At first, dialogue with Zuma went similarly to the dialogue with NYT and the Blindness filmmakers. Zuma reps apologized, but said that “There are a lot of people out there who use power chairs who don’t need them,” a comment that ignores those individuals who need power chairs but can’t afford them. Zuma reiterated that their company was “all about inclusivity and positivity,” implying, again, that as long as they didn’t mean to be offensive, there was no problem.

Eventually, however, Zuma listened to the disability community, and removed the wheelchair user from the ad. “We did damage, and we realize it now” they told Mr. Perry. I commend Zuma for their honesty and humility, but at the same time, I wish they had come to this realization before 300,000 people viewed the ad.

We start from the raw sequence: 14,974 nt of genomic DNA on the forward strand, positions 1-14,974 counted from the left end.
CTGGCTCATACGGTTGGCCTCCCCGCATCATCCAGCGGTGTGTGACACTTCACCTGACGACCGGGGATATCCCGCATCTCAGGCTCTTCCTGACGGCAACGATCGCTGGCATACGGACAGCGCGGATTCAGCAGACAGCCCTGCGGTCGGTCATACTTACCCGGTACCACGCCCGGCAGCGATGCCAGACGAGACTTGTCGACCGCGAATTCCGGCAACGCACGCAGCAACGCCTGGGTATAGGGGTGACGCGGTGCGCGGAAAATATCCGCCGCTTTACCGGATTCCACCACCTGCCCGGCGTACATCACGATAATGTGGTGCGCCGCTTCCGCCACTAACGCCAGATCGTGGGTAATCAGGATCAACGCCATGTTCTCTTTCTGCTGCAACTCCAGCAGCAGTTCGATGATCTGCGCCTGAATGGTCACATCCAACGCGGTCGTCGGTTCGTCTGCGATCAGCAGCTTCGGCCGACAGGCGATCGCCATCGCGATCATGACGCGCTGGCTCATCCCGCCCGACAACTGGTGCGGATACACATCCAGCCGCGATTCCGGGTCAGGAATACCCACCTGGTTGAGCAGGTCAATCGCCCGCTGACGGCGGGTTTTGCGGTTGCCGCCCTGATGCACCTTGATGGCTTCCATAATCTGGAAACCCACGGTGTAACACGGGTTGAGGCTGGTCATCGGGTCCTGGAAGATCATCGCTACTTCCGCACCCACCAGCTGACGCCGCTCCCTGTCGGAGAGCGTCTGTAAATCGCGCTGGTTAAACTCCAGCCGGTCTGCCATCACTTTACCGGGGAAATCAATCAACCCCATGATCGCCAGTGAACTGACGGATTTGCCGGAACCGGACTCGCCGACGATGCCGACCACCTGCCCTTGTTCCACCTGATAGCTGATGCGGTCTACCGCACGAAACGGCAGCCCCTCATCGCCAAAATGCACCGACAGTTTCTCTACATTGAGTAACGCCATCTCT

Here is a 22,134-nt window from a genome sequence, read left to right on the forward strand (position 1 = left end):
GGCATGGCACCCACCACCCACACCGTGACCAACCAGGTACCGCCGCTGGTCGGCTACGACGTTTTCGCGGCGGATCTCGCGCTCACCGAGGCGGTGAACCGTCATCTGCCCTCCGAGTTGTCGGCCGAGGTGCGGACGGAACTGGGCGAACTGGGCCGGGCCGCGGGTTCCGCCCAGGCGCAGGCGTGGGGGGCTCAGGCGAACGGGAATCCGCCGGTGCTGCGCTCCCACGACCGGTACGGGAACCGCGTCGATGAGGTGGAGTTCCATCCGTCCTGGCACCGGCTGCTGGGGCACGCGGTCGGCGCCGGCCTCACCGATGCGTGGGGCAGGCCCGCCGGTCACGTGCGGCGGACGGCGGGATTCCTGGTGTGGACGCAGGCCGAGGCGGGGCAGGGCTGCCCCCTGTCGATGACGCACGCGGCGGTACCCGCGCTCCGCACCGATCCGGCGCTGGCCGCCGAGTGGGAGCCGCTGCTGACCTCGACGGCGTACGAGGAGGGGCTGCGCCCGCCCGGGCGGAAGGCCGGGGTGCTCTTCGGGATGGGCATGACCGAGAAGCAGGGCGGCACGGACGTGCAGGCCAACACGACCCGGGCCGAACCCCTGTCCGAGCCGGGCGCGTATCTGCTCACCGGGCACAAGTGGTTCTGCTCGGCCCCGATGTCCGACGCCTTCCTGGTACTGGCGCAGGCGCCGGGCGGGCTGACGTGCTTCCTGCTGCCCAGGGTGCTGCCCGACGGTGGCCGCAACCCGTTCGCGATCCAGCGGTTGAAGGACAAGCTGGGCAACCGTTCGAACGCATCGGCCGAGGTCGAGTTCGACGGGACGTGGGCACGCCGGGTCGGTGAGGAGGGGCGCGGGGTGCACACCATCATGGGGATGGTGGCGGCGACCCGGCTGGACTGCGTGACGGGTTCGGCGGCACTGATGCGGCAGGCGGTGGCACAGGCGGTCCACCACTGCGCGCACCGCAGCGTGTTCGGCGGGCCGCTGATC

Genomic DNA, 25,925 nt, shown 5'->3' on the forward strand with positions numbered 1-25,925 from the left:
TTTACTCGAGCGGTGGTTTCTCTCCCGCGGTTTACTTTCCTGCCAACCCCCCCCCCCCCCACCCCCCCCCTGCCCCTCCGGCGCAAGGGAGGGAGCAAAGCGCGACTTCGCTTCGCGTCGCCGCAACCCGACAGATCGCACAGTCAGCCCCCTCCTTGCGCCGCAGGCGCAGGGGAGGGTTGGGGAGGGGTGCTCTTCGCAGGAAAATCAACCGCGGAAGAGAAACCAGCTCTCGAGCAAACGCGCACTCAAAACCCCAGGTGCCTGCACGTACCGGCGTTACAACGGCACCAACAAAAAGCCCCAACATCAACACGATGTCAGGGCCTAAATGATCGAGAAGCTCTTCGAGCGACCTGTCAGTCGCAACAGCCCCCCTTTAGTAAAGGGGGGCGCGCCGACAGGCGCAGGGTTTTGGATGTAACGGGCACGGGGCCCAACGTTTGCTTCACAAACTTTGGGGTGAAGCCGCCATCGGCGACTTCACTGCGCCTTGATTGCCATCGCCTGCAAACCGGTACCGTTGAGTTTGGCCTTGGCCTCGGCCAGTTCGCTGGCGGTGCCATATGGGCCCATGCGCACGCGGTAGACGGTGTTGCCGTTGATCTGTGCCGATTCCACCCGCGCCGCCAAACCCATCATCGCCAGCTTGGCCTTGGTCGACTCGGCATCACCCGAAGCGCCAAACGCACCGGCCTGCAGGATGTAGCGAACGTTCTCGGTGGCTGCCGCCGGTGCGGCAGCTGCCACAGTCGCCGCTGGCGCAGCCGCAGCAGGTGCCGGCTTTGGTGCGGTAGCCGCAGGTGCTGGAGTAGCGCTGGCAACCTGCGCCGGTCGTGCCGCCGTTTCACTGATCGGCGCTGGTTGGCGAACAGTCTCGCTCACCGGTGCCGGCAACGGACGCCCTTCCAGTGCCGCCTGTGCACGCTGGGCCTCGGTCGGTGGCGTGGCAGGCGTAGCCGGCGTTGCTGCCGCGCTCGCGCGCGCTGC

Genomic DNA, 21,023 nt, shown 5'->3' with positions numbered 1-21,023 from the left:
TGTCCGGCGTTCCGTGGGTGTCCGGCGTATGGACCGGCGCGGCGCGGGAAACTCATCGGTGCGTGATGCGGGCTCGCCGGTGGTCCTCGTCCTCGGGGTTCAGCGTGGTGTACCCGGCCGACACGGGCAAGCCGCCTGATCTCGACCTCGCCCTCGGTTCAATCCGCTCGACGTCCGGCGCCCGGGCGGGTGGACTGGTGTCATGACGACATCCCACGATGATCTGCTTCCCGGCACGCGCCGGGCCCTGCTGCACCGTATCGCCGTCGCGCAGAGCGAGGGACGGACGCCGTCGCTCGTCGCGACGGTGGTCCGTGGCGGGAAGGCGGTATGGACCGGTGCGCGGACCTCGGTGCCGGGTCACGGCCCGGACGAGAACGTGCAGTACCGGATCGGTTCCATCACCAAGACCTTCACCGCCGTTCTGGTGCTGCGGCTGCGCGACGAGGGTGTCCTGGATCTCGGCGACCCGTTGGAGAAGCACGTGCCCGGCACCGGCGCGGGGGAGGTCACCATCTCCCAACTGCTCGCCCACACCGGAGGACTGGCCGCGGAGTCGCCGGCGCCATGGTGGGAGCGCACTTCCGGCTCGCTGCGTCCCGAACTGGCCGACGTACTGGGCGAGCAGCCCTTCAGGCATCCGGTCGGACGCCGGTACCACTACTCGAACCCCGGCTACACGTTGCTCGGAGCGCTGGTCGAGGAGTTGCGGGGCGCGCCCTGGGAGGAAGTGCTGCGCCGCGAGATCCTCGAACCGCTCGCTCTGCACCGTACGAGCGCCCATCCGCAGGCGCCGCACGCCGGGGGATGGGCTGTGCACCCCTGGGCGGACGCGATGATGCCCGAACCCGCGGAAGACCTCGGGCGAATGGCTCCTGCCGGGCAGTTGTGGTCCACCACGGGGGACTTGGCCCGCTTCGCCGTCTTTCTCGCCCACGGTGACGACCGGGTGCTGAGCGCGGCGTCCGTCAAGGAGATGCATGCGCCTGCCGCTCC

Media portrayals of disabled people matter. They matter just as much as portrayals of ethnic minorities, women, LGBTQ people, homeless people, and any other group that has been historically devalued. But as long as journalists, filmmakers, novelists, advertisers, and others deny the importance of how they portray disabled characters, stereotypes and stigmas will continue to be reinforced.

It’s said that an ounce of prevention is worth a pound of cure. I know it is difficult for companies to do damage control after something is released. But disabled people are around, and we’re available to evaluate media that involves us before it gets released to the public. Perhaps by contacting us first, the people who want to include us in print media, in film, or in commercials can start off on a good foot.

I recognize that often people who portray us negatively don’t do so out of malice. They usually have some other goal that has the potential to conflict with disability justice. But by talking with us, it is possible to find a way to reconcile your non-disability-related goals with positive disability depictions.